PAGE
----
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Senators’ efforts to eliminate steel tariffs answered

President Donald Trump on Thursday appeared to rebuff efforts by US senators to make the case that the US-Mexico-Canada Agreement will fail in Congress unless the administration lifts steel and aluminum tariffs.

The steel tariffs have been broadly opposed by oil and gas sector interests who are concerned the tariffs drive up a major material cost for pipelines and production facilities and who fear replacement quotas could interfere with surges in production activity. Retaliatory tariffs that have hit US agricultural interests have added fuel to the recent pushback in Congress on tariffs.

Trump met with senators Thursday, including Senate Finance Committee Chairman Charles Grassley, Republican-Iowa, who had bluntly warned in a Wall Street Journal editorial April 28 that the USMCA is dead if the tariffs aren’t lifted. There is no appetite in Congress to debate USMCA with these tariffs in place, wrote Grassley.

In a tweet Thursday afternoon after meeting with the lawmakers, Trump appeared to offer an answer, once again asserting that steel tariffs imposed under Section 232 of the Trade Expansion Act are working. “232 Tariffs make Pennsylvania and USA more prosperous/secure by bringing steel and aluminum industries back,” he said. “Pittsburgh is again The Steel City.”

The comments reflect the challenges for the oil and gas sector, along with a wide swath of other steel-consuming industries, as they seek to convince the administration to end tariffs imposed on steel imports from most countries around the world that began last spring. Tariffs also factor into upcoming trade negotiations with Japan and the EU.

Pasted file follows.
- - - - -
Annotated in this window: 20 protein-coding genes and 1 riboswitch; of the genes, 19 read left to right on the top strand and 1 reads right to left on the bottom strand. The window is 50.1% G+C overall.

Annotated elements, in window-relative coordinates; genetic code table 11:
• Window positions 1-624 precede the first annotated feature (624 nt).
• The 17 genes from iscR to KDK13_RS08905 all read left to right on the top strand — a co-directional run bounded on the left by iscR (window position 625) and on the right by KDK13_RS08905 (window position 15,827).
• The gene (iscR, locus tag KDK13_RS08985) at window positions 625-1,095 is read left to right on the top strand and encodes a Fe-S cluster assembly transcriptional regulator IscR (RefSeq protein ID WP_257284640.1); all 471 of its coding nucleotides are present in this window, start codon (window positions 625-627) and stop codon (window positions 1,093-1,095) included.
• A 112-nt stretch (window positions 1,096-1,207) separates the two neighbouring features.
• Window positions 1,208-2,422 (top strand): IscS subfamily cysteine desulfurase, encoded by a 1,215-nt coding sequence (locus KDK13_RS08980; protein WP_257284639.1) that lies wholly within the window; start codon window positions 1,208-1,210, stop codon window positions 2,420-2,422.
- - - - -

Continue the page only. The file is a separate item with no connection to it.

Separately, the US and China enter a key negotiating round the week of May 6 that could enable both sides to back off trade tensions that have spawned some headwinds for US LNG deals. It’s still unclear whether the deal will fully extinguish US tariffs on Chinese goods and retaliatory tariffs on US goods that included a 10% tariff on US LNG imports into China, or whether it will retain the threat of tariffs as part of an enforcement mechanism.

US trade officials have supported tariffs as an important point of leverage as they negotiated for changes in Chinese market practices.

The achievement of a final deal, seen as possible in time for the G-20 summit in June, could be followed by finalization of a number of LNG contracts between US projects and Chinese buyers.

With China expected to be a major growing source of global LNG demand, US LNG developers have sought to line up long-term contracts with creditworthy Chinese counterparties in order to reach final investment decisions and secure financing for multibillion dollar terminal projects in the US. In general, developers seeking to get new projects off the ground are seen as more vulnerable to the US-China tariffs than those expanding existing projects.

Source: Platts

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